There was another administration change in 2015 and the new team had strong statist credentials. They signaled their strong credentials in statism through the fiduciary fixing of the naira and through numerous other government interventions. They took a step back by trying to bring back a former parastatal, Nigerian Airways. The disastrous consequence has been that an economy that achieved economic growth of 6-8% could barely grow by 2% each year for six consecutive years 2015-2020.
My submission is that we have empirical and historical evidence as to which ideological choice the economy works best. Rather than throwing the baby out with the bathwater, we restrain the baby by changing the bathwater, the bathwater being political parties.
Whenever I advocate for the ratification of our unwritten libertarian realities and solicit private sector-led economic principles for the transformation of our nation, commentators respond that the “government” should continue to initiate and drive policies. . I must make it clear that I do not subscribe to this “government conduct policy” because of the government’s reputation for forcing on the nation bad policy choices that have set the nation back. I intend to catalog a number of Nigerian government policies that have left the holes in which we find ourselves. More so, unlike in the past, our best is no longer domiciled in government or their agencies.
Membership of the LomÃ© Convention: This revealed the state of mind of those responsible for government policy in the 1970s. The LomÃ© Convention is a pact between the countries of Africa, the Caribbean and the Pacific and the European Economic Commission, which has become the European Union. We signed the convention in 1975 to protect the quotas of the ACP countries of bananas, coffee beans, cocoa beans, etc. competition from some Latin American countries. This pact allowed us to trap us at the lower level of the agricultural value chain, limiting us to exporting only raw agricultural products.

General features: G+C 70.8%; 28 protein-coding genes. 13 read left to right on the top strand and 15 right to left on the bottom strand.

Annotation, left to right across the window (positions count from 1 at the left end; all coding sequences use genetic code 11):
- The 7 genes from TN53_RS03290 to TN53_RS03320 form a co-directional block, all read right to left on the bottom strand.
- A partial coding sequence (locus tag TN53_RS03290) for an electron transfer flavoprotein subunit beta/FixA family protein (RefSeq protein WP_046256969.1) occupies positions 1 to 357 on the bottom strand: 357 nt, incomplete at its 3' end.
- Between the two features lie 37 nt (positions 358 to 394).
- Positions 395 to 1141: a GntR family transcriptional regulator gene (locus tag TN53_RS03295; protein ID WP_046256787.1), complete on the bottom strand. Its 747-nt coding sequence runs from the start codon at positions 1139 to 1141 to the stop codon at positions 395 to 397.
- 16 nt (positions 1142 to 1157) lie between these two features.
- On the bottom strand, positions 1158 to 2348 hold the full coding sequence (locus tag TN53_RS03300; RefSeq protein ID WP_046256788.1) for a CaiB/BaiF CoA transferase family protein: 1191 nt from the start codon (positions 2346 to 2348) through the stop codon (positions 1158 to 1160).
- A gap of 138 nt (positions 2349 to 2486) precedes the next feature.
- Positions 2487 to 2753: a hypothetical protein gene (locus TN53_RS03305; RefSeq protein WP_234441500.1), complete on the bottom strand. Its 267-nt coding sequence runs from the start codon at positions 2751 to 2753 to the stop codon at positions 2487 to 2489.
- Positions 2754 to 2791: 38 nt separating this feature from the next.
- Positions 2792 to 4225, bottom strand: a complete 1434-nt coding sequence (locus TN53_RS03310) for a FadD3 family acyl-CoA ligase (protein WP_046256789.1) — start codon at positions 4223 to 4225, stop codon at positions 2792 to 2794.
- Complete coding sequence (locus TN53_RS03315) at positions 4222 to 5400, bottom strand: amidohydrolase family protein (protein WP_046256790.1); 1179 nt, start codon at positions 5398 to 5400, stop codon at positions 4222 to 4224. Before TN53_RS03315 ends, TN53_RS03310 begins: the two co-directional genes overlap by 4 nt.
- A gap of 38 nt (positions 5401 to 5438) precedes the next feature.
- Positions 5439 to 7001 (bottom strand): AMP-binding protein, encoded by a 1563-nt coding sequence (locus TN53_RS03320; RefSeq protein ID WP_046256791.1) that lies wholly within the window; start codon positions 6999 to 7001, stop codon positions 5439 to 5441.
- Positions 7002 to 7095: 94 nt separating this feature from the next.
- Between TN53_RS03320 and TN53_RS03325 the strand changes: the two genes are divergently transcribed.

Industrial import substitution policy: On the eve of independence, Nigeria followed the path of Latin American countries and chose ISIP as a path of industrialization, adding to the wealth of society beyond the agrarian economy. By the 1970s, the weaknesses of this policy had become evident, but not to Nigerian policymakers who, now plentiful in petrodollars, further deepened ISIP. It got so bad that most of the industries introduced to the country in the 1970s were based, among other things, on imported basic raw materials. To this day, we still stand by ISIP saying that we have to satisfy the Nigerian market and therefore cannot export our more complex industrial products. This has been the Achilles heel of our industrialization.
Exchange rate policy and the Dutch disease debacle: Nigerians love a strong currency and the way policymakers have provided us with one since independence. Before the oil boom of the 1970s, a Nigerian pound was traded for a pound sterling. Later, with the introduction of the naira and the kobo with one naira, you could get close to two dollars. These rates were set by decree – declaration of the Nigerian government. This exchange rate policy allowed the Nigerian economy to eventually catch Dutch disease. SD is an economic malaise that plagues resource-rich countries, especially oil and gas-rich countries whose foreign reserves are growing astronomically. I will discuss Dutch disease in more detail another time.
Importance of identifying what went wrong: In the early 1960s, African nations, including Nigeria, had better development prospects than the Asian colonies. Fast forward 50 years and the different result is there to be seen. The 21st century would belong to Asia, while Africa falters. This is simply because Africa and Asia took different development paths after each gaining independence. Yet, discussing with young Nigerians, managers of our future, they espouse the very mistakes of their fathers as our path to development. This narrative must change lest we get trapped as the poverty capital of the world.